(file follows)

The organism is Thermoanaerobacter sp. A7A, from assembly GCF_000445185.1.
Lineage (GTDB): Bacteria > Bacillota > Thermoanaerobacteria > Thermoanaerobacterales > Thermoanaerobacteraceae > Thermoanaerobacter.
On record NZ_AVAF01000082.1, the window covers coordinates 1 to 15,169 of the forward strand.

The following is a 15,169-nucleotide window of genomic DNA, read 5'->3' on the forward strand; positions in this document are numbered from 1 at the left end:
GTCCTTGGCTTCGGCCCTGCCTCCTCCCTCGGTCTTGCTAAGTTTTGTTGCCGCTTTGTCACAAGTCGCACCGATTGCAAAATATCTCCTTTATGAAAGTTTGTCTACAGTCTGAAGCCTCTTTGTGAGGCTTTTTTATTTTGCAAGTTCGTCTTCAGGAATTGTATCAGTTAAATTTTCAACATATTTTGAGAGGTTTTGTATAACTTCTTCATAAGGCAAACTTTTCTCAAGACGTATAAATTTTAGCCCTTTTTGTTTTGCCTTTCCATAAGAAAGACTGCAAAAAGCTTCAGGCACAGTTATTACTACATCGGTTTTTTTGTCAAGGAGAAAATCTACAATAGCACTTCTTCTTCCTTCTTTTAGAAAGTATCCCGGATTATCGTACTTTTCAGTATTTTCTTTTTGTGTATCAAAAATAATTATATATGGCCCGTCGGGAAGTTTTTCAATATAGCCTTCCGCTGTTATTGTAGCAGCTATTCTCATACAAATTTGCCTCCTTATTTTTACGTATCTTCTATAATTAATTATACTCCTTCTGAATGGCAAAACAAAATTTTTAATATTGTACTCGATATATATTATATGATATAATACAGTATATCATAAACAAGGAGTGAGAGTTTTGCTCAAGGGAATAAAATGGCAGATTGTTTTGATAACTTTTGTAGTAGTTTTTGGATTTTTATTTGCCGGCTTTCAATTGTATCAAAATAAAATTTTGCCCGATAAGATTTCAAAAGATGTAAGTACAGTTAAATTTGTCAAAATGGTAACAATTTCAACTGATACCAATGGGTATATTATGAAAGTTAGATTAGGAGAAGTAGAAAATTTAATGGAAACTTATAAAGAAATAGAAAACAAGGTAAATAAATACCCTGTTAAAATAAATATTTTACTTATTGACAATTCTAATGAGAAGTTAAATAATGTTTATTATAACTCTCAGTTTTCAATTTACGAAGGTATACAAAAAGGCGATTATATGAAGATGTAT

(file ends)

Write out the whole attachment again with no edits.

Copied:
The organism is Thermoanaerobacter sp. A7A, from assembly GCF_000445185.1.
Lineage (GTDB): Bacteria > Bacillota > Thermoanaerobacteria > Thermoanaerobacterales > Thermoanaerobacteraceae > Thermoanaerobacter.
On record NZ_AVAF01000082.1, the window covers coordinates 1 to 15,169 of the forward strand.

The following is a 15,169-nucleotide window of genomic DNA, read 5'->3' on the forward strand; positions in this document are numbered from 1 at the left end:
GTCCTTGGCTTCGGCCCTGCCTCCTCCCTCGGTCTTGCTAAGTTTTGTTGCCGCTTTGTCACAAGTCGCACCGATTGCAAAATATCTCCTTTATGAAAGTTTGTCTACAGTCTGAAGCCTCTTTGTGAGGCTTTTTTATTTTGCAAGTTCGTCTTCAGGAATTGTATCAGTTAAATTTTCAACATATTTTGAGAGGTTTTGTATAACTTCTTCATAAGGCAAACTTTTCTCAAGACGTATAAATTTTAGCCCTTTTTGTTTTGCCTTTCCATAAGAAAGACTGCAAAAAGCTTCAGGCACAGTTATTACTACATCGGTTTTTTTGTCAAGGAGAAAATCTACAATAGCACTTCTTCTTCCTTCTTTTAGAAAGTATCCCGGATTATCGTACTTTTCAGTATTTTCTTTTTGTGTATCAAAAATAATTATATATGGCCCGTCGGGAAGTTTTTCAATATAGCCTTCCGCTGTTATTGTAGCAGCTATTCTCATACAAATTTGCCTCCTTATTTTTACGTATCTTCTATAATTAATTATACTCCTTCTGAATGGCAAAACAAAATTTTTAATATTGTACTCGATATATATTATATGATATAATACAGTATATCATAAACAAGGAGTGAGAGTTTTGCTCAAGGGAATAAAATGGCAGATTGTTTTGATAACTTTTGTAGTAGTTTTTGGATTTTTATTTGCCGGCTTTCAATTGTATCAAAATAAAATTTTGCCCGATAAGATTTCAAAAGATGTAAGTACAGTTAAATTTGTCAAAATGGTAACAATTTCAACTGATACCAATGGGTATATTATGAAAGTTAGATTAGGAGAAGTAGAAAATTTAATGGAAACTTATAAAGAAATAGAAAACAAGGTAAATAAATACCCTGTTAAAATAAATATTTTACTTATTGACAATTCTAATGAGAAGTTAAATAATGTTTATTATAACTCTCAGTTTTCAATTTACGAAGGTATACAAAAAGGCGATTATATGAAGATGTAT